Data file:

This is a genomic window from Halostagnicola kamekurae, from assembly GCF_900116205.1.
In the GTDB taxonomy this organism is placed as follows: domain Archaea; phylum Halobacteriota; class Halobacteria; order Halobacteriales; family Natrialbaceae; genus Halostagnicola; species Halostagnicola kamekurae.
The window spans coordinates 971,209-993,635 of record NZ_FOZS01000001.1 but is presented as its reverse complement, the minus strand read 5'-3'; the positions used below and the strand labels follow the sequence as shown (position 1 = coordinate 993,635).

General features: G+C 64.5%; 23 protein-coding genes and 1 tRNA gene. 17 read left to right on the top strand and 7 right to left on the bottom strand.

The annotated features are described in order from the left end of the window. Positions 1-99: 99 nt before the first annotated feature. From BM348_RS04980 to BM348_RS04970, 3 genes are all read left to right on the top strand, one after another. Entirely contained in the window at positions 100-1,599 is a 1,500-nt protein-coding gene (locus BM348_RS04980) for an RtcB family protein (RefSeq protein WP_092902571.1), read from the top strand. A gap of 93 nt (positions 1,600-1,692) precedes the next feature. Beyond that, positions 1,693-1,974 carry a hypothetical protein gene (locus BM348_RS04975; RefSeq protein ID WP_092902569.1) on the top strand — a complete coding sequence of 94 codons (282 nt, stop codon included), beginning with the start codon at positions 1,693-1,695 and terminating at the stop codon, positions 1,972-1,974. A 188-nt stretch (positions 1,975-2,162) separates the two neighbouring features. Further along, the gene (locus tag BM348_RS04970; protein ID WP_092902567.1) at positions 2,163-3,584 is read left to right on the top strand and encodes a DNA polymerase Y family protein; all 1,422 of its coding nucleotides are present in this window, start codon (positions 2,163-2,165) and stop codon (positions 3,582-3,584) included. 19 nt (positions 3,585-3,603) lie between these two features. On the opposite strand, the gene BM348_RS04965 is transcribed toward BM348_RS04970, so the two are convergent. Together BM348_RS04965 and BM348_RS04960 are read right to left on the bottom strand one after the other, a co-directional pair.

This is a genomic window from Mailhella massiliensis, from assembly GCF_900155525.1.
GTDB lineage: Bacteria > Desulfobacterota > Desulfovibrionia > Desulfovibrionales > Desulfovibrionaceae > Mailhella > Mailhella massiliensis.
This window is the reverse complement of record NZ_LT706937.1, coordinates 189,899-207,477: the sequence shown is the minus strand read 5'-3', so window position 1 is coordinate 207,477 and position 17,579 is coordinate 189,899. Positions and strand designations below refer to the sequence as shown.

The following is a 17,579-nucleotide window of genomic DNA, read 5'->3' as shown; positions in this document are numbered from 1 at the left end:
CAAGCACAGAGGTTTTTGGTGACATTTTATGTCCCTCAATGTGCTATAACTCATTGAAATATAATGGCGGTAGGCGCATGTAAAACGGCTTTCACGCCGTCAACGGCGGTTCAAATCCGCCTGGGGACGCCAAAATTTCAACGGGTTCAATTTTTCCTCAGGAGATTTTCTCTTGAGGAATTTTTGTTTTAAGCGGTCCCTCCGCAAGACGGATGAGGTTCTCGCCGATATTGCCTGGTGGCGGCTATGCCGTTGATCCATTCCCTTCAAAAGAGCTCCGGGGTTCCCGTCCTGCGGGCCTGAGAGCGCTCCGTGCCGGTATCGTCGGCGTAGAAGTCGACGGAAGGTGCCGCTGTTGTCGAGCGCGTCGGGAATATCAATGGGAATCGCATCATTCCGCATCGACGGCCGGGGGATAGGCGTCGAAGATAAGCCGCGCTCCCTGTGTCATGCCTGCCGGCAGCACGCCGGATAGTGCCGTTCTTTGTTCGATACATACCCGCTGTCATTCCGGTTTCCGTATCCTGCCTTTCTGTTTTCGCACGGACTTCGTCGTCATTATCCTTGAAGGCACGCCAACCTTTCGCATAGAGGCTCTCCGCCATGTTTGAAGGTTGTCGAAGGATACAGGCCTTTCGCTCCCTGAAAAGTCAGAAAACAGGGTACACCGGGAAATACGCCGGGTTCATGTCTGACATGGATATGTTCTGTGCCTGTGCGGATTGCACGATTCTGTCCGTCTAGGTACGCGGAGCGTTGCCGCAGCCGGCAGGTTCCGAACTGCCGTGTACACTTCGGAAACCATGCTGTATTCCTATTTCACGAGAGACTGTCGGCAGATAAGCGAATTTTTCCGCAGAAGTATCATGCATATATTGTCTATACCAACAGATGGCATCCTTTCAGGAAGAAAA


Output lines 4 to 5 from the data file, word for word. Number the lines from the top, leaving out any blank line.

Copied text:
General features: G+C 64.5%; 23 protein-coding genes and 1 tRNA gene. 17 read left to right on the top strand and 7 right to left on the bottom strand.

The annotated features are described in order from the left end of the window. Positions 1-99: 99 nt before the first annotated feature. From BM348_RS04980 to BM348_RS04970, 3 genes are all read left to right on the top strand, one after another. Entirely contained in the window at positions 100-1,599 is a 1,500-nt protein-coding gene (locus BM348_RS04980) for an RtcB family protein (RefSeq protein WP_092902571.1), read from the top strand. A gap of 93 nt (positions 1,600-1,692) precedes the next feature. Beyond that, positions 1,693-1,974 carry a hypothetical protein gene (locus BM348_RS04975; RefSeq protein ID WP_092902569.1) on the top strand — a complete coding sequence of 94 codons (282 nt, stop codon included), beginning with the start codon at positions 1,693-1,695 and terminating at the stop codon, positions 1,972-1,974. A 188-nt stretch (positions 1,975-2,162) separates the two neighbouring features. Further along, the gene (locus tag BM348_RS04970; protein ID WP_092902567.1) at positions 2,163-3,584 is read left to right on the top strand and encodes a DNA polymerase Y family protein; all 1,422 of its coding nucleotides are present in this window, start codon (positions 2,163-2,165) and stop codon (positions 3,582-3,584) included. 19 nt (positions 3,585-3,603) lie between these two features. On the opposite strand, the gene BM348_RS04965 is transcribed toward BM348_RS04970, so the two are convergent. Together BM348_RS04965 and BM348_RS04960 are read right to left on the bottom strand one after the other, a co-directional pair.